Thursday, January 23, 2014

Getting it right

Getting it right

Sarita Brara

A government school in an interior village of Rajasthan is giving private schools in the area a run for their money. While the number of private schools in villages across the country have been going up, as revealed in a recent study, it is the opposite in and around Kali Hardia village in Rajasthan’s Tonk district where the private schools have closed down as parents prefer to admit their children to the Upper Primary School, Kali Hardia — a role model school that has earned a name for itself in the region.
Situated in a village that did not have electricity some months back, this school today fulfils every norm of the Right to Education Act and has much more to offer to students than what is prescribed in the RTE norms.
There are 80 girls out of 182 students in the school. It is the first school in Tonk district where sanitary napkins are provided in the girls’ toilet and an innovative inbuilt mechanism is in place for the safe disposal of used napkins. A part of the School Facility Grant is kept aside for the purpose. As there is no female teacher in the school, the anganwadi sahayak is roped in to teach the girls about the advantages of using sanitary napkins. The girls say that not only are they using sanitary napkins now, something that was unheard of in their village earlier, they are even persuading their mothers and other women relatives to do so.
An inclusive school, there is a separate toilet for students with disabilities. There are ramps leading to every classroom; extra attention and time is devoted to slow learners. The teachers are specially trained for the job and their progress is monitored on a monthly basis. The school promotes activity-based learning from Class I to XI.
One finds Sushila, an Education Volunteer, teaching the dropouts after-school hours with the objective to bring them back to school and help them continue their studies. Sushila has done her BSTC (a teachers training course after Higher Secondary education). As per the Sarva Shiksha Abhiyan norms, she gets Rs. 12 per day per dropout. The children are also given study material.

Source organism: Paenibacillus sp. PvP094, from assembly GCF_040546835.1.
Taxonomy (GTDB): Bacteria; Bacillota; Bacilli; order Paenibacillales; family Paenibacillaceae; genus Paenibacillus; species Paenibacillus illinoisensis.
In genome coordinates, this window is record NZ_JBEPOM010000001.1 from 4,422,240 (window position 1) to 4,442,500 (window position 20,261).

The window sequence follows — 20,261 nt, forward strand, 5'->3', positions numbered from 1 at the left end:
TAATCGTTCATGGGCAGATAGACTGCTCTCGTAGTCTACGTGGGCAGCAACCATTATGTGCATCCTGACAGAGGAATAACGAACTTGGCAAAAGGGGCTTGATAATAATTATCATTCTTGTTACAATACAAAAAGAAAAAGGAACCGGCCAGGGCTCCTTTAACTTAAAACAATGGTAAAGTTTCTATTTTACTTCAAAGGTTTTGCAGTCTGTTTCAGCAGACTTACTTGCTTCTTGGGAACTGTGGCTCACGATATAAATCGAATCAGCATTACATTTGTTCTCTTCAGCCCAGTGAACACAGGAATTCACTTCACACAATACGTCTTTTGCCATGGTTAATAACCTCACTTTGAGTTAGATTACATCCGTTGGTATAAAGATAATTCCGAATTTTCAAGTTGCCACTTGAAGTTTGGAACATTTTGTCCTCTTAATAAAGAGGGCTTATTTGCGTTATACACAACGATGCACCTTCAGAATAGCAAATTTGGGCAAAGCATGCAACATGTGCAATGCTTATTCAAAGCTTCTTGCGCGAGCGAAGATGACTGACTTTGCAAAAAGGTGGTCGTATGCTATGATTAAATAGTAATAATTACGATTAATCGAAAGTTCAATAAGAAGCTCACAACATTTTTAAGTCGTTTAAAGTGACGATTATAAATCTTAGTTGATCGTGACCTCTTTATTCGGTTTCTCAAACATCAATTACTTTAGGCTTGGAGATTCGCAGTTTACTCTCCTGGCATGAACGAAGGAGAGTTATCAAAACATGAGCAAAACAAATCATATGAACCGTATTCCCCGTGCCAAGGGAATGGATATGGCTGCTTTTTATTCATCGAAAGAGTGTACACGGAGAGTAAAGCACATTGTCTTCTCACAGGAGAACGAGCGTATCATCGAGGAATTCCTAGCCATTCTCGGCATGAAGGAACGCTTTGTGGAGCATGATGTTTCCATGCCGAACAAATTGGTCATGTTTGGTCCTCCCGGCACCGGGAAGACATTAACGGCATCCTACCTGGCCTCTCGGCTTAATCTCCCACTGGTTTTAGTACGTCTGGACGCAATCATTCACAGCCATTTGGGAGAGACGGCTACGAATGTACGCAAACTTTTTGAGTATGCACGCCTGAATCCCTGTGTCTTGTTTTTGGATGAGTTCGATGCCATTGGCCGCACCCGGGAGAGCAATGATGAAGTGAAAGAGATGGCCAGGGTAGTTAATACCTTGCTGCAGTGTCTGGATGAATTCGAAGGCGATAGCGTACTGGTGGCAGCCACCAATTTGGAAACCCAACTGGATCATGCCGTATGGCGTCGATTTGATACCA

Yasin Ali, the headmaster of the school who leads a dedicated team of teachers, says that he has roped in NGOs and other organisations to create facilities for which there was no government provision or funds available.
A system to store 40,000 litres of water has been put in place with the help of Gramin Vikas Navyug Mandal. Even the waste water is put to use for watering the plants. The school library has 1,500 books collected from various sources, including a Delhi-based NGO. Another organisation has provided software and technical assistance for the students’ computer lessons.
A notice board has details of the source of money and of every single paisa spent on various activities.
The local anganwadi has been shifted to the school premises with the objective that the children are not left out of school once they are of school-going age. The school management committee meets twice a month, says Ram Narayan, a member of the panel.
A government school in Rajasthan’s Tonk district
is elbowing out private schools from the area with its out-of-the-box facilities
and teaching methods

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